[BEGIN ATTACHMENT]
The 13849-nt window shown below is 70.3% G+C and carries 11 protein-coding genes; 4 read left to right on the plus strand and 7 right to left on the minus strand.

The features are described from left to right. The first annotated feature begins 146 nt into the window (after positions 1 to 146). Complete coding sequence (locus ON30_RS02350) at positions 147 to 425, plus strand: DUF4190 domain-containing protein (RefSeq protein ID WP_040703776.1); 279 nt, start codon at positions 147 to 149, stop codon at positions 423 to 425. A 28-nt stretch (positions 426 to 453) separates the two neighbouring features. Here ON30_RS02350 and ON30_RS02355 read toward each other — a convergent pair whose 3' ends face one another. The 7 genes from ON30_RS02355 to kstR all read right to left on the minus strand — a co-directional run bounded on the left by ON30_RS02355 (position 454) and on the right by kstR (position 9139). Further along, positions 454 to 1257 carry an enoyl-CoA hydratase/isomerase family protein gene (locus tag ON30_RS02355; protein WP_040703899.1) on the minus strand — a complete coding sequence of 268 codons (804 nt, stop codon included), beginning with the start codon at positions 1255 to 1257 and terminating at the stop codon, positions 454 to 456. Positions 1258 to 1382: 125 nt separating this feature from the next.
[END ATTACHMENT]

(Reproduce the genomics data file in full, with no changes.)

The 13849-nt window shown below is 70.3% G+C and carries 11 protein-coding genes; 4 read left to right on the plus strand and 7 right to left on the minus strand.

The features are described from left to right. The first annotated feature begins 146 nt into the window (after positions 1 to 146). Complete coding sequence (locus ON30_RS02350) at positions 147 to 425, plus strand: DUF4190 domain-containing protein (RefSeq protein ID WP_040703776.1); 279 nt, start codon at positions 147 to 149, stop codon at positions 423 to 425. A 28-nt stretch (positions 426 to 453) separates the two neighbouring features. Here ON30_RS02350 and ON30_RS02355 read toward each other — a convergent pair whose 3' ends face one another. The 7 genes from ON30_RS02355 to kstR all read right to left on the minus strand — a co-directional run bounded on the left by ON30_RS02355 (position 454) and on the right by kstR (position 9139). Further along, positions 454 to 1257 carry an enoyl-CoA hydratase/isomerase family protein gene (locus tag ON30_RS02355; protein WP_040703899.1) on the minus strand — a complete coding sequence of 268 codons (804 nt, stop codon included), beginning with the start codon at positions 1255 to 1257 and terminating at the stop codon, positions 454 to 456. Positions 1258 to 1382: 125 nt separating this feature from the next.